Development has been one of the most lively and challenging areas in economics. Over the last decades there have been advances in economic theory and econometric methods that have allowed development economists to reformulate some age-old questions. Why do some countries grow faster than others? Why are inequality and poverty important for economic development? Should governments encourage migration from rural to urban areas? How can we deal with urban poverty? Is sharecropping inefficient? Why are interest rates higher in rural than in urban areas? Is trade protection good for development? Does development aid work? This course will introduce you to these advances and give you a feel of the current debates. This course will take you through an exciting journey that will acquaint you with new ideas and new ways of answering fundamental questions about the economics of poor societies and the process of economic development.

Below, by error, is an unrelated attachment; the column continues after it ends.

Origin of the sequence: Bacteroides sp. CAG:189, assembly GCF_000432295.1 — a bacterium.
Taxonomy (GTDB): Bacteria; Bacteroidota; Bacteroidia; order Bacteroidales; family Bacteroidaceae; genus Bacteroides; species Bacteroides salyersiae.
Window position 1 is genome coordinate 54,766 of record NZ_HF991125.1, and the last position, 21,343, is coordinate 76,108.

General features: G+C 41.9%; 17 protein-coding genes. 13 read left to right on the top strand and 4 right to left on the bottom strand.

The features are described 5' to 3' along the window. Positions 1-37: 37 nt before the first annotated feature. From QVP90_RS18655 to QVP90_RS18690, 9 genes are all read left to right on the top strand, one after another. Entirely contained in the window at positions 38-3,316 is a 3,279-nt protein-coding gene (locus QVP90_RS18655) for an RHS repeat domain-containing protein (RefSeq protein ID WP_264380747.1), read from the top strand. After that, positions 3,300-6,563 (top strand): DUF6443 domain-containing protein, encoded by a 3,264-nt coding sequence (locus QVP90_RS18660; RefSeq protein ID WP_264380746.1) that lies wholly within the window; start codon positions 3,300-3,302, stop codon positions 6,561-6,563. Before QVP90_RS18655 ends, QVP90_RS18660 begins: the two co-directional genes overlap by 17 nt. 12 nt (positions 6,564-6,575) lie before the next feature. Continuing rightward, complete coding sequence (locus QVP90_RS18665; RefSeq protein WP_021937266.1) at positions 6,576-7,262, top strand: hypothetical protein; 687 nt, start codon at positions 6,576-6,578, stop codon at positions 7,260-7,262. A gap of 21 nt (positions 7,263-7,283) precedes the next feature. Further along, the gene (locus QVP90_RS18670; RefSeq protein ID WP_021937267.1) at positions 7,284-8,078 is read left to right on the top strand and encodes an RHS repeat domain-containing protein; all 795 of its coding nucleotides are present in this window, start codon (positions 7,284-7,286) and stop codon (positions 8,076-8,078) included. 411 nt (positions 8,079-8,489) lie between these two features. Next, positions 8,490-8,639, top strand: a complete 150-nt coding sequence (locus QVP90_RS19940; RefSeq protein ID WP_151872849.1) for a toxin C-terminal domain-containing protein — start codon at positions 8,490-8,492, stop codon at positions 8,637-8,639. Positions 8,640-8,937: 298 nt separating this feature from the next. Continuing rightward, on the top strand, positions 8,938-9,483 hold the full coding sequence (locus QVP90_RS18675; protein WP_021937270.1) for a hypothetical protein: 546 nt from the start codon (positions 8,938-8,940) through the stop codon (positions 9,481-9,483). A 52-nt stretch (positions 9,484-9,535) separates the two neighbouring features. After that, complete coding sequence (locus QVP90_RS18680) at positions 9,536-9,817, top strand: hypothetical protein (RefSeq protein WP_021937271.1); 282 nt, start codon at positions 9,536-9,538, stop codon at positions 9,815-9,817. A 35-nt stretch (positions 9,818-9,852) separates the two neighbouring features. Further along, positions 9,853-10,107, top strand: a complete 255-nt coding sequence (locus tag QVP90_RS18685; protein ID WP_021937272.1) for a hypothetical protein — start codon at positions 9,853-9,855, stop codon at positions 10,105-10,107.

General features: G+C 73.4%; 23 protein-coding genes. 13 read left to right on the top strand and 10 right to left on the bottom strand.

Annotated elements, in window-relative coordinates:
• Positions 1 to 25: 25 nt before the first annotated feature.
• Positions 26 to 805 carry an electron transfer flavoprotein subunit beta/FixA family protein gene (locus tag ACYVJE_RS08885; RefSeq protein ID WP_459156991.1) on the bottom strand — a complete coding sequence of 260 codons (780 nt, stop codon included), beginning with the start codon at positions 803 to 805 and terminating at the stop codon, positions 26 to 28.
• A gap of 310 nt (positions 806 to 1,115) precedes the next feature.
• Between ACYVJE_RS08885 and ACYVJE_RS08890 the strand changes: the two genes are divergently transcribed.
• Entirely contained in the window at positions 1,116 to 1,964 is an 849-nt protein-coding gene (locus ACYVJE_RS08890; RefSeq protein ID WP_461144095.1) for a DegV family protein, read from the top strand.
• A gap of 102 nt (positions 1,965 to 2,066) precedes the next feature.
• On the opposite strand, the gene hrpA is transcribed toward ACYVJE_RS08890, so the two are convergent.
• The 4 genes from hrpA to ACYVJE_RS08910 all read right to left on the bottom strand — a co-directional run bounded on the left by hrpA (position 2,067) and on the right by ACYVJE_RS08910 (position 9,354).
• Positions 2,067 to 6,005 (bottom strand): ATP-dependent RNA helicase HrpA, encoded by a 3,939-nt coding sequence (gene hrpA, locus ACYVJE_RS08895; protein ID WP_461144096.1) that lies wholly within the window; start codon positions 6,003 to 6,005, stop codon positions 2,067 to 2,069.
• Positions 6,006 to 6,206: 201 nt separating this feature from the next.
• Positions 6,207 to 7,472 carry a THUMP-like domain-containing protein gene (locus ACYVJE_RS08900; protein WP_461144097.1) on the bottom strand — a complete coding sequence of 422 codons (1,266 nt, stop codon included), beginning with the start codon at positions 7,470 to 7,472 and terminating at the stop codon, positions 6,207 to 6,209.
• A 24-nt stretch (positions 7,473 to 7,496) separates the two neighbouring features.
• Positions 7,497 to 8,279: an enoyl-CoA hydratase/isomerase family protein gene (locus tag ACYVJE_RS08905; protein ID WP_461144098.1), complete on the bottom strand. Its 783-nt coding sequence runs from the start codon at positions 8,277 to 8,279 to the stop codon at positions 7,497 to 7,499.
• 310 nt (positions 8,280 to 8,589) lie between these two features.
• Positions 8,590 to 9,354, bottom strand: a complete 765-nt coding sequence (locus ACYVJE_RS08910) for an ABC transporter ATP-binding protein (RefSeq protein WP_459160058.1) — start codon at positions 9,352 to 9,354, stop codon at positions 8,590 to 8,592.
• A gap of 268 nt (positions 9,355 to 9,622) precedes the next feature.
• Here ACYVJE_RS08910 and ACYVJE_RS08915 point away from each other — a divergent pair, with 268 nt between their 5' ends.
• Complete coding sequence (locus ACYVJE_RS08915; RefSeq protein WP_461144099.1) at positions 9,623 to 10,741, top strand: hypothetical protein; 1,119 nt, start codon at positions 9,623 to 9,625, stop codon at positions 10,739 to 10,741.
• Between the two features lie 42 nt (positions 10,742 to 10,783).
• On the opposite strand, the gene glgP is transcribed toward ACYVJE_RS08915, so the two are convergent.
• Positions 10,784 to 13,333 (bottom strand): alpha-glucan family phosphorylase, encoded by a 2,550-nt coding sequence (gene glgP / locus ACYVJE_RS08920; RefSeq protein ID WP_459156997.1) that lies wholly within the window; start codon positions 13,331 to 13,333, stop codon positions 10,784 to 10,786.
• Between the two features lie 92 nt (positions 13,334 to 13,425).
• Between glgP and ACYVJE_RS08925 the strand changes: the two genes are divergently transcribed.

1. Introduction to economic development. Concept and measurement. The scientific method. 2. Economic growth. The Neoclassical growth model and alternative growth models. Endogenous growth. Empirical evidence. Conditional convergence. 3. Economic inequality, poverty and development. 4. Population and development. The dual economy. Rural-urban migration. 5. Rural markets: land, labour, capital, and insurance. 6. International trade, international finance, and development. 7. Development policy.
Ray, D. (1998) Development economics. Princeton: Princeton University Press; Basu, K. (2003) Analytical development economics: the less developed economy revisited. MIT Press; Banerjee, A. & E. Duflo (2012) Poor Economics. Public Affairs; Thirlwall, A.P. (2011) Economics of development. Palgrave Macmillan.